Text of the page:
Lamont was willing to play the optics game in 2018, opening his campaign with an ad showing him driving a Chevy Equinox leased by the campaign, not the blue Tesla the family owns. “So, I turned sixty-four this year,” Lamont said in the ad. “Kind of liberating, actually. I’m not running for governor as a stepping-stone, not thinking about re-election, not going to take a salary and I don’t need a government car. This one’s going to do just fine.”

Lamont, a Greenwich businessman who spent $12 million on his own campaign, is not collecting a salary. And no one thinks he is gunning for higher office. But as was the case with his predecessors, Lamont is driven by a state trooper in a government car.

Whether an asset or liability, Lamont arrived in Hartford for his inaugural on  Jan. 9 with few deep political relationships and no sentiment among Democrats that they owed their newly solid legislative majorities to the new Democratic governor. He is walking a difficult line, vowing to improve Connecticut’s tattered reputation as a good place to do business, while insisting he is a friend to labor.

His economic development commissioner is a Goldman Sachs partner, a man listed as one of the most influential voices in commercial real estate. His commissioner of administrative services is a former tech entrepreneur whose investors included Lamont’s wife, Annie, a successful venture capitalist. The former CEOs of PepsiCo and Webster Bank are leading a new public-private partnership to promote the state.

“They’re all 100 percent in. I just think they bring a whole different perspective to, certainly, economic development, maybe more broadly in terms of what we’re trying to do,” Lamont said. “But I also have got to make damn sure people remember I’m here fighting for my friends in labor. I understand they want to make sure that they’ve got a governor who’s looking out for them, certainly looking out for the middle class and looking out for an economy that works for everybody. I think you can be inclusive and also remember that it’s a wide net.”

A governor for one month, Lamont is getting predictably good reviews for simply reaching out to a wide range of political players, mostly in small gatherings he is hosting at the state-owned Executive Residence, a 110-year-old brick Georgian Colonial-style mansion in Hartford’s West End. With his wife running a business in Greenwich, the governor is free most weeknights to entertain in Hartford.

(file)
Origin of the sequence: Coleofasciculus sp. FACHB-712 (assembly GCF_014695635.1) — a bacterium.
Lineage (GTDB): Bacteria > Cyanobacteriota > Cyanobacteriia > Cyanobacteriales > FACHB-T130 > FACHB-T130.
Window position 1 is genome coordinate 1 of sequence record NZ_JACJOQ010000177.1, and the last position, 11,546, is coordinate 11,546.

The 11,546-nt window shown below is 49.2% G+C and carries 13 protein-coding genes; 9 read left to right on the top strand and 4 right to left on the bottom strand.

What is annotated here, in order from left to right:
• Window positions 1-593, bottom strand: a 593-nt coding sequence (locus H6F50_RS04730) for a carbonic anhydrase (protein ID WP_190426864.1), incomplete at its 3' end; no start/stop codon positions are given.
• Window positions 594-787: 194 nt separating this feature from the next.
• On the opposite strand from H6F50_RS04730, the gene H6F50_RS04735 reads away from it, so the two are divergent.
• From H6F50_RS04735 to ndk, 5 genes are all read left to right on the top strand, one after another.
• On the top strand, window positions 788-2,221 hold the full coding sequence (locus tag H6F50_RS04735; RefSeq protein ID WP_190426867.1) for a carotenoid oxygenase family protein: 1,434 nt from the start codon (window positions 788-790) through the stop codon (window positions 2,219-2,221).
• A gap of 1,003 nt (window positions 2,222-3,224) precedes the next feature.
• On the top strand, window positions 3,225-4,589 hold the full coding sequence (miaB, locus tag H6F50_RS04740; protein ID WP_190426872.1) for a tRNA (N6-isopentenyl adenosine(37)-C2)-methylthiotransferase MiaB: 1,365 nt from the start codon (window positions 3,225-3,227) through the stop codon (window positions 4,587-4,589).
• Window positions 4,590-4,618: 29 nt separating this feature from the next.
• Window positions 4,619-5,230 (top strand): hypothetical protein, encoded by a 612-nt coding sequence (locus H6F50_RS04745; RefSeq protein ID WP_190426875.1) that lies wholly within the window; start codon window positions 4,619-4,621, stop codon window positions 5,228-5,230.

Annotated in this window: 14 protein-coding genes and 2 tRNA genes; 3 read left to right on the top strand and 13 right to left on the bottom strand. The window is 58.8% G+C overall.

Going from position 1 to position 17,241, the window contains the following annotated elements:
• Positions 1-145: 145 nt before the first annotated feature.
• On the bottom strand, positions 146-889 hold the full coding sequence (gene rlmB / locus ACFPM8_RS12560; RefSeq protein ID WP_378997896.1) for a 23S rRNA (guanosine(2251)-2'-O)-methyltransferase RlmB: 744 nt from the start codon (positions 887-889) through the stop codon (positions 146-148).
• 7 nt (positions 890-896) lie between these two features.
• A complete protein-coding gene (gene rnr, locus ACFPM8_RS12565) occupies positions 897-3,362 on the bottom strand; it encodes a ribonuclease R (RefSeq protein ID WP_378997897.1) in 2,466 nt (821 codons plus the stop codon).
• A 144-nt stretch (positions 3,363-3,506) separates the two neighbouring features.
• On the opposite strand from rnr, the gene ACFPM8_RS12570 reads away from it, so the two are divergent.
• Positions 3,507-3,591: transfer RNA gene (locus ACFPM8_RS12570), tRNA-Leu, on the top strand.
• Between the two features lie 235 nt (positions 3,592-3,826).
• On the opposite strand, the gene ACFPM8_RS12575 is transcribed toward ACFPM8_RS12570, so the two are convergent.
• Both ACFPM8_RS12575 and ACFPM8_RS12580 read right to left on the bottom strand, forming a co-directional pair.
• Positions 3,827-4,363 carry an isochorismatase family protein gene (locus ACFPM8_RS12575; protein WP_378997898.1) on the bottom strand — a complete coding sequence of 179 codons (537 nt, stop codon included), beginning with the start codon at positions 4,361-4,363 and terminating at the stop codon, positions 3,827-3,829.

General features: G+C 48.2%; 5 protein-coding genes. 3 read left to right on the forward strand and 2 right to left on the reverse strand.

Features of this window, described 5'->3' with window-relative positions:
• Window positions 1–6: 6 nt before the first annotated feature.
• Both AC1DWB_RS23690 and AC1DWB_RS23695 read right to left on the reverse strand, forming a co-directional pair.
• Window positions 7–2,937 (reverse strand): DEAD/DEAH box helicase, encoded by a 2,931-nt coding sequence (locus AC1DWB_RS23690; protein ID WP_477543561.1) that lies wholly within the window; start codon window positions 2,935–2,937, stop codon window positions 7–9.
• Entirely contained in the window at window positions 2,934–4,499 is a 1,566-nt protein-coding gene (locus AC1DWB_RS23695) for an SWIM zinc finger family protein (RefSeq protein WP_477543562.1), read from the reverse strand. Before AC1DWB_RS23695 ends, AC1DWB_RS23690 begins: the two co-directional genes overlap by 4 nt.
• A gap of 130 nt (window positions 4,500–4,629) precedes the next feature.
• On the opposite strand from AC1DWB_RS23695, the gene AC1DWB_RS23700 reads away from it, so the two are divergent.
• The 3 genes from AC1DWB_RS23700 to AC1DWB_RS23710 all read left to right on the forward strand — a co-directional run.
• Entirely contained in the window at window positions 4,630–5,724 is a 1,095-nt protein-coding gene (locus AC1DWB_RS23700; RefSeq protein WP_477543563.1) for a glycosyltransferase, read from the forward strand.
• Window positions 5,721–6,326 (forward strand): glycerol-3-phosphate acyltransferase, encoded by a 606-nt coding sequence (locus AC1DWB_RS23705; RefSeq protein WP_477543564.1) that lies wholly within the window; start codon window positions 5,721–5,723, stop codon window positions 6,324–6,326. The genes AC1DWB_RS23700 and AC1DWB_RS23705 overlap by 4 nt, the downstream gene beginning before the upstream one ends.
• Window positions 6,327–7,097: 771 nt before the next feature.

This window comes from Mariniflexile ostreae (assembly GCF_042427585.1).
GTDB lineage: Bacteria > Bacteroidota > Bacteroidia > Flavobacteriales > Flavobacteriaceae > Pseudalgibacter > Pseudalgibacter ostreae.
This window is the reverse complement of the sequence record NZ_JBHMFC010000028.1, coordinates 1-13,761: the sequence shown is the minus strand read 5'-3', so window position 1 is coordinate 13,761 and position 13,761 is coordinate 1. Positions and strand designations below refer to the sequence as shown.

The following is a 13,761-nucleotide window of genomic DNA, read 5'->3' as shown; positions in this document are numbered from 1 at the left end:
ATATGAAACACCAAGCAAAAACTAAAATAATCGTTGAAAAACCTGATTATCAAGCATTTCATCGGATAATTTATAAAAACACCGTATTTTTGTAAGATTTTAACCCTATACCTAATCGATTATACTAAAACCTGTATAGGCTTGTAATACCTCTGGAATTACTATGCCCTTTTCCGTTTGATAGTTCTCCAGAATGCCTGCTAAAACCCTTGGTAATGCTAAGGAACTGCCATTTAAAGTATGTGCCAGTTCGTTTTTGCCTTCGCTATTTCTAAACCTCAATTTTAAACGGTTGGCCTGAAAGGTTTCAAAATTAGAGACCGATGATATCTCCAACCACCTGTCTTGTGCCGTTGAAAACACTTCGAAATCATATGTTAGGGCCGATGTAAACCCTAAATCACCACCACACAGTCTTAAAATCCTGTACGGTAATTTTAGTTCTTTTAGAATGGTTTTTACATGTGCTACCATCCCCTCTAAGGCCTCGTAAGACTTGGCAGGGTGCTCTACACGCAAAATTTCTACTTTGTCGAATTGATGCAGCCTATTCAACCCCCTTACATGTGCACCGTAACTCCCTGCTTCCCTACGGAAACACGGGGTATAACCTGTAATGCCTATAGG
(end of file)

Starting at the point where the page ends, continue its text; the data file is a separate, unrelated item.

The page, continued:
“I like it. I like it a lot. He has this genuine interest in other people’s opinions, other people’s perceptions,” said House Speaker Joe Aresimowicz, D-Berlin. “He hasn’t really come down with how it will influence his decisions, but the genuineness to ask the questions and to listen from both sides of the aisle, people in the private sector, public sector. I think it’s really refreshing, and it’s genuine. You can tell it’s genuine.”

Senate Minority Leader Len Fasano, R-North Haven, concurs that Lamont is open to a broad range of ideas, a good start to a difficult job.

“He is a very pleasant man,” said House Minority Leader Themis Klarides, R-Derby. “He wants people to get together, and that things are best when people get together.”

More likely is that Lamont will be judged as governor by how and when he chooses to disagree with  legislative leaders, whom he readily concedes have far more experience in the business of crafting politically viable budgets, though he dryly notes that budget experience in Connecticut should not always be viewed as a positive. 

“I’ve never done a budget like this. I’ve never done anything close to this. These guys have done it 10 times,” Lamont said, adding sotto voce, “with mixed success.”

He smiled. The new governor is willing to display a cartoon depicting himself as a deer in the headlights. He’s happy legislators find him to be pleasant. But he suggests no one should assume him naive.

“I’ll take some advice. I want a little bipartisan buy-in. I just think it’s better for the state. That probably is wishful thinking,” Lamont said. “Why not try? Why not? What do I lose by trying?”

Mark is the Capitol Bureau Chief and a co-founder of CT Mirror. He is a frequent contributor to WNPR, a former state politics writer for The Hartford Courant and Journal Inquirer, and contributor for The New York Times.

Join the Conversation


  1. Well written and good background on Lamont. I disagree with his reflexive need for “more revenue” and it would be refreshing (and necessary) to hear that the state has an enormous spending/expense problem.

    Hopefully, his business instincts and at least his open mind will allow for other solutions than more taxes which will drive more companies and people out of the state

  2. If the Governor wants to get proper information about the needs of the state, and feedback about extant or proposed policies, he needs to do periodic “diner stops” and town-hall meetings throughout the state… The GA is often operating with a very jaundiced view of the state’s needs and indicated policy, as a result of their Hartford-colored perceptions and their personal agendas, resulting as often as not in poor offerings and ineffectual input being brought to the legislative/budgetary table on behalf of their constituents. It certainly isn’t untimely in any way for the Governor to take his show on the road now, in order to balance his ideas, and the GA’s ideas, with the people’s ideas before the budget gets hashed-out and the GA’s often, half-baked bills move for consideration by the full Chambers and Executive Branch for consideration…